Pets and gardens may not always be a match made in heaven; especially if the owner is a keen gardener. Dogs and cats often like to dig, and cats in particular love a freshly weeded or re-planted patch of soil to use as a toilet. Dogs are generally less discerning as to their chosen area/s for toileting, but will often find particular parts of the lawn especially desirable; and certain plants may be enjoyed as a convenient buffet. This little article is intended to help you to enjoy stress-free sharing of your garden with your canine and feline friends. Cats and dogs love to be outside just as much as their human friends, especially when the weather is nice, so these toileting tips aim to help you make your garden a place that you can all share and enjoy.
Cats are naturally drawn to areas of freshly dug-over or newly planted areas of soil, and it’s really hard to deter them from using flower beds as a latrine. You can endeavour to put them off by using safe, natural deterrents such as pepper or lines of sliced citrus fruits. However, cats are so attracted to freshly dug beds, that it is often a better solution to dig over an area specially designated for your cat (or neighbouring cats). You can make the patch more enticing by growing desirable plants nearby. Catnip is very hardy and is easily grown from seed; it can quickly grow to a considerable height. Not only is it attractive to cats, it’s also pretty to the human eye when it flowers. You could also consider planting some cat friendly grass species. A car tyre is a very economical way to create an outdoor litter tray. It may not be the most attractive thing, but could be painted a bright or pastel colour to brighten it up. The bottom of the tyre can be filled with earth, and then you can add a mixture of fine earth and your cat’s usual litter to the top. To encourage your cat to use the tyre rather than your flower beds you can even add a little soiled litter from an indoor litter tray to make sure the area smells safe and familiar to your cat. It’s really important that cats feel comfortable going to the toilet, as difficulty urinating can increase the risk of urinary tract problems.
Always make sure your cat has a safe and secure place to urinate and defecate. It may be that you need to provide areas both indoors and out. Your cat’s health is of utmost importance so do ensure there are preferential areas for feline toileting in privacy.
Unfortunately, it’s a fact of life that dog urine will damage your grass. Scalding of your lawn is caused by the nitrogenous waste that is naturally present. The most effective way to stop your dog from damaging your lawn is to train him or her to use a designated area such as a sand pit.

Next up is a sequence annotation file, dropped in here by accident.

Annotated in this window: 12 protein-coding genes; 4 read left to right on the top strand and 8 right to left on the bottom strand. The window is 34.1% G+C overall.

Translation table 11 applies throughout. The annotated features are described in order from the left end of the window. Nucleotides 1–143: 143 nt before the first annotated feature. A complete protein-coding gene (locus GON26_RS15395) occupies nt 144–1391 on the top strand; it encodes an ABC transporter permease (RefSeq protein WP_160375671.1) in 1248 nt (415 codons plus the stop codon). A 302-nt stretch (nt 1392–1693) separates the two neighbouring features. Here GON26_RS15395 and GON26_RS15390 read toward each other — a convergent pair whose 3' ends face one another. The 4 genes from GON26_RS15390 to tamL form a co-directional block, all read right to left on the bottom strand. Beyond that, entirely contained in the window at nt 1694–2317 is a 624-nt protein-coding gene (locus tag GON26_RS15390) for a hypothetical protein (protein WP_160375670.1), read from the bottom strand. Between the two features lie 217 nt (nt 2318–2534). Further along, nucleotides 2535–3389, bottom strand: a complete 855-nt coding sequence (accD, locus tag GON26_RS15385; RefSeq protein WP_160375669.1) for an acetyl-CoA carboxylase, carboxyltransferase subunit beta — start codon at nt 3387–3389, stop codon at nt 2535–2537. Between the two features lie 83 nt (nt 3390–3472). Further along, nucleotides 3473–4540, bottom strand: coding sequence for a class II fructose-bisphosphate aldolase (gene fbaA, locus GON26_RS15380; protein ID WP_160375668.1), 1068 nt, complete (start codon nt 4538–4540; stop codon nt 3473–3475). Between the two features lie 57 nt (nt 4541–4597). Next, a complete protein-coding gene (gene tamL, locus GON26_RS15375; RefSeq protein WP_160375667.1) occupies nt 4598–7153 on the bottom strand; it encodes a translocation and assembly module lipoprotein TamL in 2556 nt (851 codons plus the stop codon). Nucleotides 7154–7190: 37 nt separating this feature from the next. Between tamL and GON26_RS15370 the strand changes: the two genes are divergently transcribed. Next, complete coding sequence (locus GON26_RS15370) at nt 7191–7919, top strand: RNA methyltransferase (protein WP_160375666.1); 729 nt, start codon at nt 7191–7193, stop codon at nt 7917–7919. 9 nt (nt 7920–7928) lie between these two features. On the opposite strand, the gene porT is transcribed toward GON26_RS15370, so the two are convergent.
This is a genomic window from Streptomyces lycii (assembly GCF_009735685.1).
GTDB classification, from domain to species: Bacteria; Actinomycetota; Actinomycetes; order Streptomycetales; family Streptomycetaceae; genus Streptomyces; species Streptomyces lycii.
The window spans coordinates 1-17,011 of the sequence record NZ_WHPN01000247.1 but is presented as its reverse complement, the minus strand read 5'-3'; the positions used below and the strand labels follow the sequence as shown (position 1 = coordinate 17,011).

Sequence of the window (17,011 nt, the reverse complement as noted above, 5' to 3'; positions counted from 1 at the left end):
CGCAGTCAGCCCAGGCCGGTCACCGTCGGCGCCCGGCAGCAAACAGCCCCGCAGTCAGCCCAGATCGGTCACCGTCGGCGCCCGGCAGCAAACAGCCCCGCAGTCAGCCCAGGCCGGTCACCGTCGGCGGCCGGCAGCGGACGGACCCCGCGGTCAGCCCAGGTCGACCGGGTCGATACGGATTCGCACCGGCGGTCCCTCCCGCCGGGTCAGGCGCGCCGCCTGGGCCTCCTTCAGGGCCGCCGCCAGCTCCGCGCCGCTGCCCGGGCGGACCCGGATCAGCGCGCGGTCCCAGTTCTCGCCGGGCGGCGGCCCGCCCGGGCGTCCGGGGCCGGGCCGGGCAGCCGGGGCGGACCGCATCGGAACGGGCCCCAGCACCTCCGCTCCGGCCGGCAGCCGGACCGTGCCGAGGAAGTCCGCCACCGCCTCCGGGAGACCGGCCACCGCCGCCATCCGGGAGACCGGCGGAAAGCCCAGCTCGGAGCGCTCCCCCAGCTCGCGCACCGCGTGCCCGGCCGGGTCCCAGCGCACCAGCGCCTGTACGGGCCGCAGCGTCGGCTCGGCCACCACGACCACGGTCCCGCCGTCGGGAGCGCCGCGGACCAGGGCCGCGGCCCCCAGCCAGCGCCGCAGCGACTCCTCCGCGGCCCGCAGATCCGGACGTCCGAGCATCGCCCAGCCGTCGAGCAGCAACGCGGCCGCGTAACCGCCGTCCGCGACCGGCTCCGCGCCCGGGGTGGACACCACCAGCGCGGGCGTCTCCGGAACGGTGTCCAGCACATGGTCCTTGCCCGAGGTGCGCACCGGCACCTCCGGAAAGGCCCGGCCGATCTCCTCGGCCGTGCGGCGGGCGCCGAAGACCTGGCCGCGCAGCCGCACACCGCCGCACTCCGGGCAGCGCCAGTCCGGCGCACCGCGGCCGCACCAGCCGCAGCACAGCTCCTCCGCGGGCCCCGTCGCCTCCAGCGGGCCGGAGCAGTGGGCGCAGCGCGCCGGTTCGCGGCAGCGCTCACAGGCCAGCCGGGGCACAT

Bitches may cause more damage than dogs because they tend to urinate in once place, whilst dogs mark over a wider area when they lift their legs. It is thought that heavily fertilised lawns which already have a higher nitrogen content are more susceptible to “lawn burn”. Grass that is already damaged (e.g. having been subject to drought) or lawns that have been newly sown are more susceptible. Lawns that are already stressed (e.g. those that are very dry) are also more at risk from urine damage.
If your dog has urinated on the lawn, the best way to initially address the problem is to dilute the urine. Simply use a watering can to ensure that a good volume of pure water is poured over the affected area.
Products are available which bind and neutralise the nitrogen in the urea (these are applied to the lawn, not given directly to the pet). You can also help by not applying too much (or too little) fertiliser, and watering as often as is possible. Save water by having several water butts, and use water from them with a can rather than the hose.
There are products that can be given to your pet which contain methionine. These reduce the urinary pH, but if the urine is too acidic it can increase the risk of crystals such as calcium oxalate. A damaged lawn is far easier to resolve than a pet with a blocked bladder, so please do not try to alter the acidity or alkalinity of your pet’s urine for this reason.
Some commercial pet foods and treats contain an ingredient called yucca schidigera which safely binds nitrogenous waste meaning that there is less of it excreted in the urine.
Protein rich feeds used to be considered a prime cause of lawn stains, but recent research has indicated that high quality proteins (being extremely well digested) are not to be blamed. It may however be wise to avoid less digestible proteins such as those comprising raw hide chews. These proteins have limited nutritional value and may cause more nitrogenous waste that can ultimately damage your grass when excreted.
Dogs who pass very concentrated urine may also cause more damage to your lawn. Ensuring adequate fluid intake is always important, and it’s wise to ensure your dog (or cat) is drinking sufficiently. In the event of any doubt as to whether your pet is drinking more or less than usual, please do ask your vet’s professional opinion as changes to the drinking pattern may be symptomatic of a number of medical conditions.
Make sure your dog and / or cat’s outdoor toileting areas are kept clean to avoid flies and the risk of infection. Animals prefer a hygienic area in which to toilet so they are more likely to use your designated areas if faeces are picked up as quickly as possible and urine hosed down regularly.